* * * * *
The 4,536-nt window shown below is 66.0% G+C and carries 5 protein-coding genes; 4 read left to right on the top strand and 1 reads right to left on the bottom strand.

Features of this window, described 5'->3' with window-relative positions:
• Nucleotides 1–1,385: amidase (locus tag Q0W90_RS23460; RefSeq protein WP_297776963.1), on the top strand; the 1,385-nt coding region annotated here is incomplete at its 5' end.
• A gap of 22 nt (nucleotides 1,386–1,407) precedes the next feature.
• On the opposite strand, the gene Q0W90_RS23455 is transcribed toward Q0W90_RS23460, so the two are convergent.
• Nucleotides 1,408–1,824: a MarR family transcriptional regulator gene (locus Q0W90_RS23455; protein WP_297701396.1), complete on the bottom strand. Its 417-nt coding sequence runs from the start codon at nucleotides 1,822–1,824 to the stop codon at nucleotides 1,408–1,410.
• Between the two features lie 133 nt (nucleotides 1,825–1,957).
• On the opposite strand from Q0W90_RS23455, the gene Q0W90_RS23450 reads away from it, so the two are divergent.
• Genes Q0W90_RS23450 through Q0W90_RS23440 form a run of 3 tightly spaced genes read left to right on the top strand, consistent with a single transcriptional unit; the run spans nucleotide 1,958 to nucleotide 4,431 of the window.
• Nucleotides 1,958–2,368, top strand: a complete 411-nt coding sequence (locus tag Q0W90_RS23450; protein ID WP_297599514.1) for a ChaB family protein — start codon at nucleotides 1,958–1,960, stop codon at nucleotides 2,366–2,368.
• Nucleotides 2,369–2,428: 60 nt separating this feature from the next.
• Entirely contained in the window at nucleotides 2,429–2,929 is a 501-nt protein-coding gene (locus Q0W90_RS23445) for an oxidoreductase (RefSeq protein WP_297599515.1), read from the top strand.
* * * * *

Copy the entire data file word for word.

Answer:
The 4,536-nt window shown below is 66.0% G+C and carries 5 protein-coding genes; 4 read left to right on the top strand and 1 reads right to left on the bottom strand.

Features of this window, described 5'->3' with window-relative positions:
• Nucleotides 1–1,385: amidase (locus tag Q0W90_RS23460; RefSeq protein WP_297776963.1), on the top strand; the 1,385-nt coding region annotated here is incomplete at its 5' end.
• A gap of 22 nt (nucleotides 1,386–1,407) precedes the next feature.
• On the opposite strand, the gene Q0W90_RS23455 is transcribed toward Q0W90_RS23460, so the two are convergent.
• Nucleotides 1,408–1,824: a MarR family transcriptional regulator gene (locus Q0W90_RS23455; protein WP_297701396.1), complete on the bottom strand. Its 417-nt coding sequence runs from the start codon at nucleotides 1,822–1,824 to the stop codon at nucleotides 1,408–1,410.
• Between the two features lie 133 nt (nucleotides 1,825–1,957).
• On the opposite strand from Q0W90_RS23455, the gene Q0W90_RS23450 reads away from it, so the two are divergent.
• Genes Q0W90_RS23450 through Q0W90_RS23440 form a run of 3 tightly spaced genes read left to right on the top strand, consistent with a single transcriptional unit; the run spans nucleotide 1,958 to nucleotide 4,431 of the window.
• Nucleotides 1,958–2,368, top strand: a complete 411-nt coding sequence (locus tag Q0W90_RS23450; protein ID WP_297599514.1) for a ChaB family protein — start codon at nucleotides 1,958–1,960, stop codon at nucleotides 2,366–2,368.
• Nucleotides 2,369–2,428: 60 nt separating this feature from the next.
• Entirely contained in the window at nucleotides 2,429–2,929 is a 501-nt protein-coding gene (locus Q0W90_RS23445) for an oxidoreductase (RefSeq protein WP_297599515.1), read from the top strand.